It's almost as if he's afraid of being tested in a controlled environment.
We see him talking, but don't know what he's saying.
Do you think for a minute that he's pulling out sixty cents worth of fuel for each pound of plastic he's putting into his machine.
Sure, he says he's going to announce which team he's signing with, but here are three theories on what he'll actually do.
He's a cynical businessman who plays on the anxieties of his listeners.
They say he's inconsistent and kooky, and they're right.
Now, by going negative, he's making things even worse.
But he's skeptical that this design will replace present-day transistors.
Still, he's working on other measures aimed at eliminating the possibility of false information being added.
He's holding the centerpiece of that technology, a bioreactor.
He's careful to point out that the economics are by no means certain at this point.
He's also working on new solid-oxide fuel-cell electrode structures.
And when he's done, he removes all traces of his artwork.
He's now in his sixth season with the team, his second as director of baseball operations.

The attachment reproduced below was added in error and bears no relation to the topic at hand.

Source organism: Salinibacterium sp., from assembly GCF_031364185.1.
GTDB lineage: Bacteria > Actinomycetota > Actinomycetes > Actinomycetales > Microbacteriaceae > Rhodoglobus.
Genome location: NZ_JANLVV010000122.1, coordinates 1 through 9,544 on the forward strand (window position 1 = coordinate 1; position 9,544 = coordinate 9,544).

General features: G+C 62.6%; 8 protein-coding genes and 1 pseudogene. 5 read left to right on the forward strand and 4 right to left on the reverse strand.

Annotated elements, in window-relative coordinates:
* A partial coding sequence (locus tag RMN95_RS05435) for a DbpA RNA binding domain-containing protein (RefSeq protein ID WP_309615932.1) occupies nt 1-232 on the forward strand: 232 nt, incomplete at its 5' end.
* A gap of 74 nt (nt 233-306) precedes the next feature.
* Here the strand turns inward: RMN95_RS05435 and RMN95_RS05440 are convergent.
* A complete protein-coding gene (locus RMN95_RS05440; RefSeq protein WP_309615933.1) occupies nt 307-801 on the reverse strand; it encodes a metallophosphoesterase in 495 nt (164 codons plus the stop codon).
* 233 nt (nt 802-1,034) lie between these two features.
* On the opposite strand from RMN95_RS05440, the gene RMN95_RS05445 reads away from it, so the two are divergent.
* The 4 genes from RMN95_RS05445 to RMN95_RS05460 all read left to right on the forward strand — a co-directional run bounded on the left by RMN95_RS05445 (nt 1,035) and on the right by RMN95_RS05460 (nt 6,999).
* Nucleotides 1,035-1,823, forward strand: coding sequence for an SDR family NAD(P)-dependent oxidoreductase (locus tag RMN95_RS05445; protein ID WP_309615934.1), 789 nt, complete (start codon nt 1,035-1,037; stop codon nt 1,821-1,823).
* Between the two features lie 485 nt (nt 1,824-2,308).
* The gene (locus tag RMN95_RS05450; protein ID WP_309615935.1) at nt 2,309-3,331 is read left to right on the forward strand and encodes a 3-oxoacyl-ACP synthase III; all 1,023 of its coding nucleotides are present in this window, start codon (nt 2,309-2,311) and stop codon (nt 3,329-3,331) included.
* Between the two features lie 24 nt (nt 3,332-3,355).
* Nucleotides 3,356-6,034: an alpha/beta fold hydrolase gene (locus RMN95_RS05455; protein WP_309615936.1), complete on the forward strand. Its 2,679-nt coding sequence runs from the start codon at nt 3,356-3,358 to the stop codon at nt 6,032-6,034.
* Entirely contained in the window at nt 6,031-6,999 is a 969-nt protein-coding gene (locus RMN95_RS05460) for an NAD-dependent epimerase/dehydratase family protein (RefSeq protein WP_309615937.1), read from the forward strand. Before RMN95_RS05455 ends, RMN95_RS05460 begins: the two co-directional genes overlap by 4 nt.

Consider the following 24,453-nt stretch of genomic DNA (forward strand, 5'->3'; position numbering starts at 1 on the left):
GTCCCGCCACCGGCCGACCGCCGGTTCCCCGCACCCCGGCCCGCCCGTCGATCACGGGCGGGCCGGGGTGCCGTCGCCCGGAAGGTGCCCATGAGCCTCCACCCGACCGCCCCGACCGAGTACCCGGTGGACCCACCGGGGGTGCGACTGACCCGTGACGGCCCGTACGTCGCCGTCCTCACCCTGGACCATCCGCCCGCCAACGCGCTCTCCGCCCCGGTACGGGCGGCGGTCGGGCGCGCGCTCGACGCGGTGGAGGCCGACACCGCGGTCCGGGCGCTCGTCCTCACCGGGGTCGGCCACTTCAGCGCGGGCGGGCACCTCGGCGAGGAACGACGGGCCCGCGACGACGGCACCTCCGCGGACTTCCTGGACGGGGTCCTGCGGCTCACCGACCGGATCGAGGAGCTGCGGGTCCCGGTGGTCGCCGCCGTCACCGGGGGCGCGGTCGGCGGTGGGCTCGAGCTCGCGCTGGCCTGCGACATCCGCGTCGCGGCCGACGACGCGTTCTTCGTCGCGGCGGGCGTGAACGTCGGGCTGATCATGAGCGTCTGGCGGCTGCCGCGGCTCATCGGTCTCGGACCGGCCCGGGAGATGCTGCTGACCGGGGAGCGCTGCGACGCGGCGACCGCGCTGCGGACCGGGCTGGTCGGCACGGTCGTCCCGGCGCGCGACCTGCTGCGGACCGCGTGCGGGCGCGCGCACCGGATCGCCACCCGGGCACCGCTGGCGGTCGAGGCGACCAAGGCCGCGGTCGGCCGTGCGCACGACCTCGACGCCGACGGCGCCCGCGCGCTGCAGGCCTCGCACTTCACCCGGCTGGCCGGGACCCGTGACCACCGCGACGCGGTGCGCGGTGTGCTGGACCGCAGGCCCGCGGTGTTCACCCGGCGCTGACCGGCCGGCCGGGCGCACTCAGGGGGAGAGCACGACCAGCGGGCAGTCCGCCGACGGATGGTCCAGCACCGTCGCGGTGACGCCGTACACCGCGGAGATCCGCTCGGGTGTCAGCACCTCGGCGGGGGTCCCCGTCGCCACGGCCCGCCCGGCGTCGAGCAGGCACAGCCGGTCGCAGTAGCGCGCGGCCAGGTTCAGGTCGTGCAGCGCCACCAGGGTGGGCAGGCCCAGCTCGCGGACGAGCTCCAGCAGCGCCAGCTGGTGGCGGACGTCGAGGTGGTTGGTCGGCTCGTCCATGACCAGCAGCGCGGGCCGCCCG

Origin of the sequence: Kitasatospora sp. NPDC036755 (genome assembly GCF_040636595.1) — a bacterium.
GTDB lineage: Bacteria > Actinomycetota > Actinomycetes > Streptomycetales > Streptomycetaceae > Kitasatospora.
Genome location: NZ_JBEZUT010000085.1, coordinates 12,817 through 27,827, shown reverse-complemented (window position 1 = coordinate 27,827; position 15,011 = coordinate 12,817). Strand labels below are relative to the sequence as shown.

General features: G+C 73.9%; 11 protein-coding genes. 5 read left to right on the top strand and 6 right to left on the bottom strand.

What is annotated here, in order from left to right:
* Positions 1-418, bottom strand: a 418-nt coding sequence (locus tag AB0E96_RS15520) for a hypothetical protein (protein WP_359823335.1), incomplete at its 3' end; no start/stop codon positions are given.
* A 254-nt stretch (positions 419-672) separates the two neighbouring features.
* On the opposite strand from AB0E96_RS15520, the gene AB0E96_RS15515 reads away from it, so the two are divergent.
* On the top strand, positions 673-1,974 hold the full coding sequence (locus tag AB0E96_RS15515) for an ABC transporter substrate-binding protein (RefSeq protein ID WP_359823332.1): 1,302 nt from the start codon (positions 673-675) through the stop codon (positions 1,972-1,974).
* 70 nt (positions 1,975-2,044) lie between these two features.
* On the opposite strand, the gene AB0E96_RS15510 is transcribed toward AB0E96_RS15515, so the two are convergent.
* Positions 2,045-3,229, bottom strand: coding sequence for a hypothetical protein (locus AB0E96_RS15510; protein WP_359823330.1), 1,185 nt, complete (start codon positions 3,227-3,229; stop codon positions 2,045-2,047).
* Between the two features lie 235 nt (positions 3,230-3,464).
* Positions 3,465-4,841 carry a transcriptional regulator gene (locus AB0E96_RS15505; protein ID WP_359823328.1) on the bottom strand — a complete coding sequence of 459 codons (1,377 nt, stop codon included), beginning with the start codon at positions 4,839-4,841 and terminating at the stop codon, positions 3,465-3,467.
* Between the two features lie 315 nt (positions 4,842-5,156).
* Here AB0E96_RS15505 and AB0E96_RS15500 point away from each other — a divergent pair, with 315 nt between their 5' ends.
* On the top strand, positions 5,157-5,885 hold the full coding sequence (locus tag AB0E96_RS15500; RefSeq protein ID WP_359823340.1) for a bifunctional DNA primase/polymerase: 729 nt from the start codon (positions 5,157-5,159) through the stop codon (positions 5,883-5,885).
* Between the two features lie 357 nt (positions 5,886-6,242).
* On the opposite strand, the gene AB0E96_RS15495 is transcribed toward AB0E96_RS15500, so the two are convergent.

Meanwhile, he's also developing catalysts that use different materials.
We asked him what the reaction is when he tells people he's the director of an ice cream school.
He's been smacked with celery and threatened with a knife.
He's had shad roe cooked that way, he said, and he still hated it.
He's an architect by training but an explorer at heart.
In other words, he's thinking creatively about what place means.
He's since added capacity and, without boosting prices, improved his sourcing.
He's shouted down and eventually throws down his dollar.
So set and predictable are the phrases that evoke the people and animals he's closest to, they come to resemble epithets.
Misses people he's never met, but always careful to appreciate the ones he has.
It seems to touch a deeper, darker place than any poem he's ever written.
He's combed through the remains of thousands of car accidents.
He's been one of my favorite characters from the age of financial ambition.
He's a really great guy, and some people don't even have that.
He's moving all around and shaking and it's purely an act.
He's an environmentalist, but that term alone doesn't relate his vision for business.
He's acquired the lacquered sheen of a wedding-cake groom that makes his every move stiff and dramatically false.
The actor is being turned away because he's not wearing a jacket.
He's a triple threat: a star who can sing, dance and wield a weapon.